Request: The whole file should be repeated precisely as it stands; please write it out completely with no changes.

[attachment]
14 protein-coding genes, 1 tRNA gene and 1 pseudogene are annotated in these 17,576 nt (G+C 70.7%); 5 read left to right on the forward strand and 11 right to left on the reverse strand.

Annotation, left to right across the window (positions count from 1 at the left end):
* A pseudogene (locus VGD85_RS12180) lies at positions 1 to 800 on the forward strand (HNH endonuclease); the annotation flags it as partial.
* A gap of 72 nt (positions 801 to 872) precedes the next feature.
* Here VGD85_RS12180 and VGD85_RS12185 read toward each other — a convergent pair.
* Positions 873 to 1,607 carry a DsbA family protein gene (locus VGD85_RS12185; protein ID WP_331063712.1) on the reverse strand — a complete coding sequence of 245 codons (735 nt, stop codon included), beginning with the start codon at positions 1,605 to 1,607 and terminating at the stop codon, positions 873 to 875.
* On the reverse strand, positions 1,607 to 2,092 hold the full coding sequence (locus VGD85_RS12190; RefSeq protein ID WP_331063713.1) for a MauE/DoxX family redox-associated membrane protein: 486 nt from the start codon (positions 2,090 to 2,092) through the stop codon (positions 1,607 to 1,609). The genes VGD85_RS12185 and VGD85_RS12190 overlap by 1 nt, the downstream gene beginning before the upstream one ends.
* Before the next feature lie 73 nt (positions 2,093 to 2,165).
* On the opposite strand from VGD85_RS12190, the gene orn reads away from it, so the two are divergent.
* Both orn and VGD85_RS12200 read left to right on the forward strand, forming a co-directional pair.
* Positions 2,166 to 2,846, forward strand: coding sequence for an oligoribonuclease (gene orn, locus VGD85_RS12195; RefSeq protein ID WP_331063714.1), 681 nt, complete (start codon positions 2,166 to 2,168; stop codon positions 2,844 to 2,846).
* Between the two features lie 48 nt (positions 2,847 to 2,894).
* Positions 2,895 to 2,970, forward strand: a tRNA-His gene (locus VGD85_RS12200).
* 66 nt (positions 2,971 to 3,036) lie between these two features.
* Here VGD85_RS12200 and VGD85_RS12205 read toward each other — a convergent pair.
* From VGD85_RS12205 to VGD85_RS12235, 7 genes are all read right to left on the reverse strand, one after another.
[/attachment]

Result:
14 protein-coding genes, 1 tRNA gene and 1 pseudogene are annotated in these 17,576 nt (G+C 70.7%); 5 read left to right on the forward strand and 11 right to left on the reverse strand.

Annotation, left to right across the window (positions count from 1 at the left end):
* A pseudogene (locus VGD85_RS12180) lies at positions 1 to 800 on the forward strand (HNH endonuclease); the annotation flags it as partial.
* A gap of 72 nt (positions 801 to 872) precedes the next feature.
* Here VGD85_RS12180 and VGD85_RS12185 read toward each other — a convergent pair.
* Positions 873 to 1,607 carry a DsbA family protein gene (locus VGD85_RS12185; protein ID WP_331063712.1) on the reverse strand — a complete coding sequence of 245 codons (735 nt, stop codon included), beginning with the start codon at positions 1,605 to 1,607 and terminating at the stop codon, positions 873 to 875.
* On the reverse strand, positions 1,607 to 2,092 hold the full coding sequence (locus VGD85_RS12190; RefSeq protein ID WP_331063713.1) for a MauE/DoxX family redox-associated membrane protein: 486 nt from the start codon (positions 2,090 to 2,092) through the stop codon (positions 1,607 to 1,609). The genes VGD85_RS12185 and VGD85_RS12190 overlap by 1 nt, the downstream gene beginning before the upstream one ends.
* Before the next feature lie 73 nt (positions 2,093 to 2,165).
* On the opposite strand from VGD85_RS12190, the gene orn reads away from it, so the two are divergent.
* Both orn and VGD85_RS12200 read left to right on the forward strand, forming a co-directional pair.
* Positions 2,166 to 2,846, forward strand: coding sequence for an oligoribonuclease (gene orn, locus VGD85_RS12195; RefSeq protein ID WP_331063714.1), 681 nt, complete (start codon positions 2,166 to 2,168; stop codon positions 2,844 to 2,846).
* Between the two features lie 48 nt (positions 2,847 to 2,894).
* Positions 2,895 to 2,970, forward strand: a tRNA-His gene (locus VGD85_RS12200).
* 66 nt (positions 2,971 to 3,036) lie between these two features.
* Here VGD85_RS12200 and VGD85_RS12205 read toward each other — a convergent pair.
* From VGD85_RS12205 to VGD85_RS12235, 7 genes are all read right to left on the reverse strand, one after another.